World No.1 Dustin Johnson will carry a four-stroke lead into the final round of the Masters, with Australian Cameron Smith right in the mix after another inspired late charge.
Johnson was the major mover on moving day at Augusta National, catapulting clear from a five-way tie at the halfway mark into a commanding position entering championship Sunday.
The American carded a third-round seven-under-par 65 to surge to 16 under for the tournament.
After starting the day equal top on the leaderboard, Smith ambled along in neutral until bursting to life midway through the back nine.
After opening with 12 straight pars, Smith bagged a hat-trick of birdies from the 13th to 15th to will his way back into contention.
His round of 69 thrust him to 12 under and into a tie for second spot with Korean Sungjae Im (68) and fellow Presidents Cup teammate Abraham Ancer (69) from Mexico.
If Smith or Ancer are to win they'll likely need to defy 83 years of Masters history to do so. They are the only two players in the field with three rounds so far in the 60s. No player in the history of the Masters has ever had four rounds in the 60s.
South African Dylan Frittelli (67) is outright fifth a further stroke behind at 11 under.
"I'm going to need to go out and play a really good round of golf if I want to win tomorrow." – Dustin Johnson
American World No.3 Justin Thomas (71) is 10 under, one clear of former champion Patrick Reed (71), Columbia's Sebastian Munoz (69) and Spanish World No.2 John Rahm (72).
Four-time major winner Brooks Koepka (69) and Northern Irish superstar Rory McIlroy (67) are tied 10th at eight under on an all-class and stacked leaderboard.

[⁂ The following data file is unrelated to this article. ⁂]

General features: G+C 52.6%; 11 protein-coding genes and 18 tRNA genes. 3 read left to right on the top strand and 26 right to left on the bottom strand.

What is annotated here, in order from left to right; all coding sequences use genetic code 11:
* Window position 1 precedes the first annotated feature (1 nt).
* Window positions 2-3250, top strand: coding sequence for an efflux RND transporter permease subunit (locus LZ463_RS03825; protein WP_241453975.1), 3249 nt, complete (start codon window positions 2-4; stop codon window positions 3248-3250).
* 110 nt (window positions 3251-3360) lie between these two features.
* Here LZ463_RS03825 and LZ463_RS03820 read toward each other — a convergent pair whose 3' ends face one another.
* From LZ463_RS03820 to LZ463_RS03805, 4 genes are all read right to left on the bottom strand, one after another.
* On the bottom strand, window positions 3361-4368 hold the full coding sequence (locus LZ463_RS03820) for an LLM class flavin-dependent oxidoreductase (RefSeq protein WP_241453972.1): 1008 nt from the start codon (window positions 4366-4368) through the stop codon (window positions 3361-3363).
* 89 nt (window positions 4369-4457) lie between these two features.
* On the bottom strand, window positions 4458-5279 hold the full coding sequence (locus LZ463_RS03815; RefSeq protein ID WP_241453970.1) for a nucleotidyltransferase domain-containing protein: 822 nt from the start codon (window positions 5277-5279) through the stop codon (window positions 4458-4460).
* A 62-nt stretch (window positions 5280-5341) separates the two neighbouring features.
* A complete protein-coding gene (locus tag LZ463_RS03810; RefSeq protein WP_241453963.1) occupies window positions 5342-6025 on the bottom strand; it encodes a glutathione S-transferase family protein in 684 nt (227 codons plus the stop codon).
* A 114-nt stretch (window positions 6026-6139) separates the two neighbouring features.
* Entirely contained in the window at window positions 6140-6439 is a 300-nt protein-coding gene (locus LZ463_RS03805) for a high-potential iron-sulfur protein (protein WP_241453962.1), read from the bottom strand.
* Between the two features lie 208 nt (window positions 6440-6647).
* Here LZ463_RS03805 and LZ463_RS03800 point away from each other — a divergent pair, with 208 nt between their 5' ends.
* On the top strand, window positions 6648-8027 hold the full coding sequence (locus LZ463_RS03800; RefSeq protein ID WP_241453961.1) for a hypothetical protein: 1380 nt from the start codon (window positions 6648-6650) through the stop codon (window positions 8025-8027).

But the man they all must catch is Johnson, who followed up an eagle three on the par-5 2nd with birdies on the 3rd, 4th, 7th, 13th and 15th holes to seize control.
But he has a history of squandering 54-hole leads in majors having lost all four times from this position.
"Going into tomorrow, I think I've got a good game plan. I'm not going to change it," Johnson said.
"I'm going to have to go out and play well. There's a lot of really good players right around me, so as we all know here, if you get it going, you can shoot some low scores.
"I'm going to need to go out and play a really good round of golf if I want to win tomorrow."
Defending champion Tiger Woods is five under and 11 shots adrift of Johnson following a ho-hum round of 71.
Smith's countrymen Marc Leishman (70) and Adam Scott (71) are four and three under respectively and needing a Sunday miracle to move back into contention.
No player in the past 30 years has won the Masters from outside the top four entering the final round.
- Ben Everill, Australian Associated Press